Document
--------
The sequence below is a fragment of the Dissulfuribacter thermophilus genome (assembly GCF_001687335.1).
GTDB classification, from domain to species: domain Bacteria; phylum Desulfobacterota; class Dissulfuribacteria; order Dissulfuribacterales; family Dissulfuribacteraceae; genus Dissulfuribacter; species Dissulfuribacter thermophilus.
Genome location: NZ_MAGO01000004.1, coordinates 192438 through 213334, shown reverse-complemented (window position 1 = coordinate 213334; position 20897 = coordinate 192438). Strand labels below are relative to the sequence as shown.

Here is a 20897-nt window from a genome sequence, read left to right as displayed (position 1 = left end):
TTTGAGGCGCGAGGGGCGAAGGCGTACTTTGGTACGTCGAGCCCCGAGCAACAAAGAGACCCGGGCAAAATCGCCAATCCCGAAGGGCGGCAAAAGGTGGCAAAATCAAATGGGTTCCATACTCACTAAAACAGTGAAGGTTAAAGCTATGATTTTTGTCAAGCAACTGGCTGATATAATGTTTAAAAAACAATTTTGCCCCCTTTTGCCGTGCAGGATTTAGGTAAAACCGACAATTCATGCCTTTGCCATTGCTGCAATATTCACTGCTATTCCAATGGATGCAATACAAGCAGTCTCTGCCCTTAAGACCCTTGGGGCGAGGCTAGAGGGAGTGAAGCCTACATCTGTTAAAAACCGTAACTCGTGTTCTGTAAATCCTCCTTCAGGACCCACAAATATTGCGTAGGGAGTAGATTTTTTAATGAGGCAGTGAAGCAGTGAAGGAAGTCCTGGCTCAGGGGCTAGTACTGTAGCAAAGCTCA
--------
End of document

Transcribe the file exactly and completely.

The sequence below is a fragment of the Dissulfuribacter thermophilus genome (assembly GCF_001687335.1).
GTDB classification, from domain to species: domain Bacteria; phylum Desulfobacterota; class Dissulfuribacteria; order Dissulfuribacterales; family Dissulfuribacteraceae; genus Dissulfuribacter; species Dissulfuribacter thermophilus.
Genome location: NZ_MAGO01000004.1, coordinates 192438 through 213334, shown reverse-complemented (window position 1 = coordinate 213334; position 20897 = coordinate 192438). Strand labels below are relative to the sequence as shown.

Here is a 20897-nt window from a genome sequence, read left to right as displayed (position 1 = left end):
TTTGAGGCGCGAGGGGCGAAGGCGTACTTTGGTACGTCGAGCCCCGAGCAACAAAGAGACCCGGGCAAAATCGCCAATCCCGAAGGGCGGCAAAAGGTGGCAAAATCAAATGGGTTCCATACTCACTAAAACAGTGAAGGTTAAAGCTATGATTTTTGTCAAGCAACTGGCTGATATAATGTTTAAAAAACAATTTTGCCCCCTTTTGCCGTGCAGGATTTAGGTAAAACCGACAATTCATGCCTTTGCCATTGCTGCAATATTCACTGCTATTCCAATGGATGCAATACAAGCAGTCTCTGCCCTTAAGACCCTTGGGGCGAGGCTAGAGGGAGTGAAGCCTACATCTGTTAAAAACCGTAACTCGTGTTCTGTAAATCCTCCTTCAGGACCCACAAATATTGCGTAGGGAGTAGATTTTTTAATGAGGCAGTGAAGCAGTGAAGGAAGTCCTGGCTCAGGGGCTAGTACTGTAGCAAAGCTCA